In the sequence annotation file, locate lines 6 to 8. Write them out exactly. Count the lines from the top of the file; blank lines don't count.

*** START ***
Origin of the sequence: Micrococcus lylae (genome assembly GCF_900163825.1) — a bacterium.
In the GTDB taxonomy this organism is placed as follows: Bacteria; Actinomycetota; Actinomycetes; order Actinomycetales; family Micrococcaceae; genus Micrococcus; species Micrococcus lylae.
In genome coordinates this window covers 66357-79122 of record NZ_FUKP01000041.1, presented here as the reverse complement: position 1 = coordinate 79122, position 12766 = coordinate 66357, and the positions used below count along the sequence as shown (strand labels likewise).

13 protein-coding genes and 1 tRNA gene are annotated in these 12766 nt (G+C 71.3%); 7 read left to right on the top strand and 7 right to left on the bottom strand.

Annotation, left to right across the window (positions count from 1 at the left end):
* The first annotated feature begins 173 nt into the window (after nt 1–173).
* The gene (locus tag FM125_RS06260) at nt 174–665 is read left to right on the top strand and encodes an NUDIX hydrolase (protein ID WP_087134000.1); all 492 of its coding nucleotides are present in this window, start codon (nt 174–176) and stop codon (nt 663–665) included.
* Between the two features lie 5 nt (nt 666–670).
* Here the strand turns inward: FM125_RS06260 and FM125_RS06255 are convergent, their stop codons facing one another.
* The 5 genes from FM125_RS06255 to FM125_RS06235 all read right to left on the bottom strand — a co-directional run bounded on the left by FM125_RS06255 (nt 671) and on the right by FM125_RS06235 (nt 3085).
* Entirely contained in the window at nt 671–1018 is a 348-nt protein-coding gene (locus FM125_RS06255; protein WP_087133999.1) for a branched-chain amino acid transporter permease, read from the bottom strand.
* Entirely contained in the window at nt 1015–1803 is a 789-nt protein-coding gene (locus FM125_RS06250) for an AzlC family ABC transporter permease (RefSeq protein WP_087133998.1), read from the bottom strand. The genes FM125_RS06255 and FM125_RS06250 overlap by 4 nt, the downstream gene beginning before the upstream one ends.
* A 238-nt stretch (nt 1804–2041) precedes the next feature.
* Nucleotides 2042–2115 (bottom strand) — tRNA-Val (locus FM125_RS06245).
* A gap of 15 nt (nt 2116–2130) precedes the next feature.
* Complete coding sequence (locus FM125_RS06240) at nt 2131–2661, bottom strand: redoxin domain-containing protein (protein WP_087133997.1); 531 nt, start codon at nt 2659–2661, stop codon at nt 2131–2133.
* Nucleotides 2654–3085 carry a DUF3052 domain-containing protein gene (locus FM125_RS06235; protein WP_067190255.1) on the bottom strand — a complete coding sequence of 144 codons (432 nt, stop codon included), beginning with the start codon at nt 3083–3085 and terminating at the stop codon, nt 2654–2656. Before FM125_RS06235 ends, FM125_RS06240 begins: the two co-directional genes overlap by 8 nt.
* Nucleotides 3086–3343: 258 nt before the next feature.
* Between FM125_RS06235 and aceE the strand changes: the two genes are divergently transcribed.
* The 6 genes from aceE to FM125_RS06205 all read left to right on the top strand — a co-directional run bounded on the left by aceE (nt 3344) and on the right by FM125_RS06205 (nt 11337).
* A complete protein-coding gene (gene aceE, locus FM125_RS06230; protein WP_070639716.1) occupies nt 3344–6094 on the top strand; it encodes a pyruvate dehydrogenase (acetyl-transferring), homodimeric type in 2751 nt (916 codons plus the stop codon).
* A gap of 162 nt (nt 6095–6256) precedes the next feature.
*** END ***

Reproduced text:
* The first annotated feature begins 173 nt into the window (after nt 1–173).
* The gene (locus tag FM125_RS06260) at nt 174–665 is read left to right on the top strand and encodes an NUDIX hydrolase (protein ID WP_087134000.1); all 492 of its coding nucleotides are present in this window, start codon (nt 174–176) and stop codon (nt 663–665) included.
* Between the two features lie 5 nt (nt 666–670).